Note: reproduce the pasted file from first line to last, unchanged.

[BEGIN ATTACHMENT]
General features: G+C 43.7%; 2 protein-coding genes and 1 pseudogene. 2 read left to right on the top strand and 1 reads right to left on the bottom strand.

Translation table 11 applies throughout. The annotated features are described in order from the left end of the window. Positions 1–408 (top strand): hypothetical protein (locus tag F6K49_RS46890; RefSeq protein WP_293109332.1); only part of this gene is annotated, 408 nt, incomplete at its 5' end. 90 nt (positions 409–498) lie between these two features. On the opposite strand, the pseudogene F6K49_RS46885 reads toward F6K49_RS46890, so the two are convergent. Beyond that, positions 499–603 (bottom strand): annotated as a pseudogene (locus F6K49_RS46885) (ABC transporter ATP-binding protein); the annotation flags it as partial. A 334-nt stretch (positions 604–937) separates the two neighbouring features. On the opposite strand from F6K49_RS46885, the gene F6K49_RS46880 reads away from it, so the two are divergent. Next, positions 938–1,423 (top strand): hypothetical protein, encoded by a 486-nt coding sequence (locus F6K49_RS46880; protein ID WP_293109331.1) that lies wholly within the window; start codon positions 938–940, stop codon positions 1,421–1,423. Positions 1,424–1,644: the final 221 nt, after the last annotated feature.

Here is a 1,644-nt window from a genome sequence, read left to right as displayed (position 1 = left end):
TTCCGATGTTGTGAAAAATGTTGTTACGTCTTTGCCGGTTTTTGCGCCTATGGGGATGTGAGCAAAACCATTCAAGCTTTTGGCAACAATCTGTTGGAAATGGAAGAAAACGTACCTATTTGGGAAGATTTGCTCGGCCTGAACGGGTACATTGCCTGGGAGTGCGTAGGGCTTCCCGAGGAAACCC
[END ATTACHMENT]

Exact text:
General features: G+C 43.7%; 2 protein-coding genes and 1 pseudogene. 2 read left to right on the top strand and 1 reads right to left on the bottom strand.

Translation table 11 applies throughout. The annotated features are described in order from the left end of the window. Positions 1–408 (top strand): hypothetical protein (locus tag F6K49_RS46890; RefSeq protein WP_293109332.1); only part of this gene is annotated, 408 nt, incomplete at its 5' end. 90 nt (positions 409–498) lie between these two features. On the opposite strand, the pseudogene F6K49_RS46885 reads toward F6K49_RS46890, so the two are convergent. Beyond that, positions 499–603 (bottom strand): annotated as a pseudogene (locus F6K49_RS46885) (ABC transporter ATP-binding protein); the annotation flags it as partial. A 334-nt stretch (positions 604–937) separates the two neighbouring features. On the opposite strand from F6K49_RS46885, the gene F6K49_RS46880 reads away from it, so the two are divergent. Next, positions 938–1,423 (top strand): hypothetical protein, encoded by a 486-nt coding sequence (locus F6K49_RS46880; protein ID WP_293109331.1) that lies wholly within the window; start codon positions 938–940, stop codon positions 1,421–1,423. Positions 1,424–1,644: the final 221 nt, after the last annotated feature.

Here is a 1,644-nt window from a genome sequence, read left to right as displayed (position 1 = left end):
TTCCGATGTTGTGAAAAATGTTGTTACGTCTTTGCCGGTTTTTGCGCCTATGGGGATGTGAGCAAAACCATTCAAGCTTTTGGCAACAATCTGTTGGAAATGGAAGAAAACGTACCTATTTGGGAAGATTTGCTCGGCCTGAACGGGTACATTGCCTGGGAGTGCGTAGGGCTTCCCGAGGAAACCC